The plotline reminded me of the story Island of Regrets in Pan7, although in truth there are more differences than similarities between the two narratives.  Most notably the fact that whereas the action in “Island” builds to a frantic, breathless climax, Spinalonga simmers rather than boils.

Not that this detracts from what is a quality piece of writing – certainly the strongest entry to the Pantheon for some years.

By L. Micallef

Alfrida is an American student studying psychology and anthropology, and is dredging London’s all-night cafés for “material”.  She gets into conversation with Tom, a thuggish grunt of a chap with a dark background.  Tom, we learn, suffers from agoraphobia (or aggrophobia, as he calls it), so Alfrida has the bright idea of tricking him out onto the open spaces of Hampstead Heath were he may be able confront his fears, and hence effect a cure.

Instead Tom uses a rock to systematically break every bone in her body.

I am really unsure as to what the point of this one is, beyond titillating the Pan reading hordes who were by now expecting to encounter the graphic slaughter of at least a couple of women per volume.

Mind you, when Alfrida spouted such gloop as: “I’m just too human myself to be a people-user”, I was reaching for a rock myself.     

By Norman Kaufman

After ninety years of utter indifference to this sex business, old Miss Eliza Mary Hannam finds unfamiliar desires welling up within her.  It takes her a further decade – just past her hundredth birthday, in fact – to find herself with the opportunity to satisfy these urges.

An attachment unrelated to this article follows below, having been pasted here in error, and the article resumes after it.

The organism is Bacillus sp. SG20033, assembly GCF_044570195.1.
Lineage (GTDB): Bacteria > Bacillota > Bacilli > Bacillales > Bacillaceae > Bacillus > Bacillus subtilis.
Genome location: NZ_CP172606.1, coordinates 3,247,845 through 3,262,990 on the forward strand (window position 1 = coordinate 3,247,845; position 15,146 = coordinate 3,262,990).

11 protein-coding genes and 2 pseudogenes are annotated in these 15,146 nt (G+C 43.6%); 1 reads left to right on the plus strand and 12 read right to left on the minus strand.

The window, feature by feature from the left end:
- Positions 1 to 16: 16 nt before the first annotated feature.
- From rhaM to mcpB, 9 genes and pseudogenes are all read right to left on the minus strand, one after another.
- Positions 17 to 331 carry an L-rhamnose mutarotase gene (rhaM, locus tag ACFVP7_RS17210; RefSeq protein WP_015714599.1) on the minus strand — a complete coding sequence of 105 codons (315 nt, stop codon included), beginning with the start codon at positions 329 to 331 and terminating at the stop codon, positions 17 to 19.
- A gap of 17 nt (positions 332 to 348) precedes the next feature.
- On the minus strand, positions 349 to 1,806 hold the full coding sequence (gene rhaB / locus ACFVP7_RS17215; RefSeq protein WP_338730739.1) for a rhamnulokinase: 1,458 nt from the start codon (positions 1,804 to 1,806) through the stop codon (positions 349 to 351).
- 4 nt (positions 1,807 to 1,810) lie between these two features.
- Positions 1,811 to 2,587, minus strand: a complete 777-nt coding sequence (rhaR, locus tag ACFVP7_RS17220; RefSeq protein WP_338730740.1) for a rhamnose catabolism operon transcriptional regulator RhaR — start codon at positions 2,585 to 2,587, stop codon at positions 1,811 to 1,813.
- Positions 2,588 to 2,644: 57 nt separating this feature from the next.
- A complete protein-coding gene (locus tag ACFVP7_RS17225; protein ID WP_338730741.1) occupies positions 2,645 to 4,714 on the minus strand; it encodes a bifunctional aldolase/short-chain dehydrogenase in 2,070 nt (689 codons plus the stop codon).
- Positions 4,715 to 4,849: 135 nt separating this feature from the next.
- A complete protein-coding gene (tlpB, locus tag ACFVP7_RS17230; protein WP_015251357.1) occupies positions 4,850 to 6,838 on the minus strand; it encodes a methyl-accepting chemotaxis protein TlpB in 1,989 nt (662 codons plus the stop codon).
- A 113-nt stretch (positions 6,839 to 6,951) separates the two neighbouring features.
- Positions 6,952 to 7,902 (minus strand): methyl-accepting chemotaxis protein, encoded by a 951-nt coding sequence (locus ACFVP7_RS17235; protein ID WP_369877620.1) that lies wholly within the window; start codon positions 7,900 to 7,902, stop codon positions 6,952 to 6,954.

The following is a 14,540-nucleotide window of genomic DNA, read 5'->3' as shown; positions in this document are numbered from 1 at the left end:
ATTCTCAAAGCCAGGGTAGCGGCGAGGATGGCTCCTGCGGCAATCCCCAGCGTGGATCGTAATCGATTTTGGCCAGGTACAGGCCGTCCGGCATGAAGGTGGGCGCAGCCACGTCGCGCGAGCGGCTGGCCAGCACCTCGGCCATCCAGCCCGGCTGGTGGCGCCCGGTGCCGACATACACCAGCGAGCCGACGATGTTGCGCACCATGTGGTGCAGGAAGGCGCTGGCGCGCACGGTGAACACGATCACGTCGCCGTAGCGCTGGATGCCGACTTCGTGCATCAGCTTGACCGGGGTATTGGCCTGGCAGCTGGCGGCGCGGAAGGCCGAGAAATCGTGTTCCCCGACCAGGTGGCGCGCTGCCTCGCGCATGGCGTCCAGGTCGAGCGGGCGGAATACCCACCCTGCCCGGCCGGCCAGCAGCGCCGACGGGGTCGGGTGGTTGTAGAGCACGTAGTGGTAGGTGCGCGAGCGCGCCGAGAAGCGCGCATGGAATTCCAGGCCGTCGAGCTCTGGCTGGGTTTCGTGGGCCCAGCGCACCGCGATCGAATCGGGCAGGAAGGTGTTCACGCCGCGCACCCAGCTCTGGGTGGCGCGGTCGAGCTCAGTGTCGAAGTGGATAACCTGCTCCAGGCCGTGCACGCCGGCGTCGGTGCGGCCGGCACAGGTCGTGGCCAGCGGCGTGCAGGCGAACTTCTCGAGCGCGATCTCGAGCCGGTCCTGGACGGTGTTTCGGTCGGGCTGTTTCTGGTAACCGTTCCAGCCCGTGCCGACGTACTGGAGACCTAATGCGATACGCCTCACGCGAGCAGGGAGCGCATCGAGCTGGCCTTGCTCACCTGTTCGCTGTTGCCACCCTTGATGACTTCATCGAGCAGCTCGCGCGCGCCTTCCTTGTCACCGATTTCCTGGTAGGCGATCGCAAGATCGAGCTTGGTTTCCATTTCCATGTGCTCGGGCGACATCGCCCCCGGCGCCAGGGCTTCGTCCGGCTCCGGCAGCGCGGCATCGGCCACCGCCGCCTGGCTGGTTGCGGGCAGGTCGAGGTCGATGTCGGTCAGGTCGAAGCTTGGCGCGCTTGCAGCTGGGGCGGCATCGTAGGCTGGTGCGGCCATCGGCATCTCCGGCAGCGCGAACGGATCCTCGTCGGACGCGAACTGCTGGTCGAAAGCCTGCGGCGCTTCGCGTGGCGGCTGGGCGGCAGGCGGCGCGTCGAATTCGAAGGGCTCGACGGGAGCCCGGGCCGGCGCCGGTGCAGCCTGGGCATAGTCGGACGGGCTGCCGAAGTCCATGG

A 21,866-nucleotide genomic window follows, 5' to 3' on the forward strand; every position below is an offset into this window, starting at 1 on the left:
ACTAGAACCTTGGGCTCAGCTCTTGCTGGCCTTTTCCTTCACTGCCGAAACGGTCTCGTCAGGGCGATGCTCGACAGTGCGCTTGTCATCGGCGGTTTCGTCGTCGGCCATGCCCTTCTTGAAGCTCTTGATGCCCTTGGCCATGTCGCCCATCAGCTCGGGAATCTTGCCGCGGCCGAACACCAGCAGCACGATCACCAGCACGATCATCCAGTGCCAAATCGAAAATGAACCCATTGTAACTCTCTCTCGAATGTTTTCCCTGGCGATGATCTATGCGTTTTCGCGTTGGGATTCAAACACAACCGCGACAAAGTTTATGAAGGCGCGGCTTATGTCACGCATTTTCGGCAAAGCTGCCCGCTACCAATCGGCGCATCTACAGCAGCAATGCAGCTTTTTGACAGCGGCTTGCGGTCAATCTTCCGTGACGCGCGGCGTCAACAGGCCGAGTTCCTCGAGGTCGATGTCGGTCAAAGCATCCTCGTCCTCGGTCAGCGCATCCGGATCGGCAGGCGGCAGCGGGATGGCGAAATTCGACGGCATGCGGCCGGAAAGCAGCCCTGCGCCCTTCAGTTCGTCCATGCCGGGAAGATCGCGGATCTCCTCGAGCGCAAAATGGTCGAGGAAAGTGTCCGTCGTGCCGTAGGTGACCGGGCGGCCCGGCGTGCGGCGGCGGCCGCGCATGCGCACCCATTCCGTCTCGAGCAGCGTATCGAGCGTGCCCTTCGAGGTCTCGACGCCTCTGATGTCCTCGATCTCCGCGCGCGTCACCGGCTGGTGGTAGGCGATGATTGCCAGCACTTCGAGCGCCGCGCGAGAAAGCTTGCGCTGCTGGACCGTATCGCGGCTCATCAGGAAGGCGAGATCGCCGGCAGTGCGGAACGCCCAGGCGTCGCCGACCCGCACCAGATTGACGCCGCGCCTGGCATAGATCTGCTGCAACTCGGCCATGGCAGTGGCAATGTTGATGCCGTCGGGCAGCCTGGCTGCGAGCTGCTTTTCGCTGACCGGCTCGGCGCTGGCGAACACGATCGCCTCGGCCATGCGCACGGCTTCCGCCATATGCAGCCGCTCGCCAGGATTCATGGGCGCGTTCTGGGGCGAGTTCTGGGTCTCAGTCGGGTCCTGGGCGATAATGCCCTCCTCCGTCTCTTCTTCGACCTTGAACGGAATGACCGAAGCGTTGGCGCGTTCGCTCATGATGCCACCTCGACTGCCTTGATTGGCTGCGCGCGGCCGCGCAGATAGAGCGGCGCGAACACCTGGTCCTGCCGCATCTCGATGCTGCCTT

The chosen one is her twenty-three year old lodger, who has rather carelessly left evidence of a robbery he has committed lying around.  And Eliza is not above a little bit of sexual blackmail in order to get what she wants.

As a (reasonably) mature middle-aged man I can now appreciate this one for the piece of vicarious fun it is.  But back in my virginal early teens when I first encountered it, I can recall reading the thing through screwed-up eyes with undisguised distaste.

For although Kaufman does shy away from a full blow-by-blow account of the deed, he leaves us in no doubt Eliza went to her grave with a smile on her face for good reason.

And Bertie got to tick off another taboo.

By David Case

Brookes, an anthropologist employed at a London museum, is sent to Tierra del Fuego to investigate reports of sightings of a humanoid primate creature.  He is also asked to track down Hodson, a renowned geneticist who decamped to the area some twenty years back, as there are suspicions he may be involved somehow.

The Dead End represents the apex of David Case’s attempted takeover of the Pantheon. This tale, at 131 pages, hovering up over 60% of Pan 12.

The yarn is a bit of a slow burner, and we are some 71 pages into the narrative before the scary stuff arrives.  Thereafter things rattle along in fine style, although overall there is an oddly disjointed, almost hastily completed, feel to the plot.  American tourist Clyde Jones is introduced into the tale for no apparent reason other than perhaps light relief; plus the peculiar incident with the vultures is left hanging with no resolution.  

And an ostrich?  In South America?  Perhaps Brookes would have done better to investigate how that got there.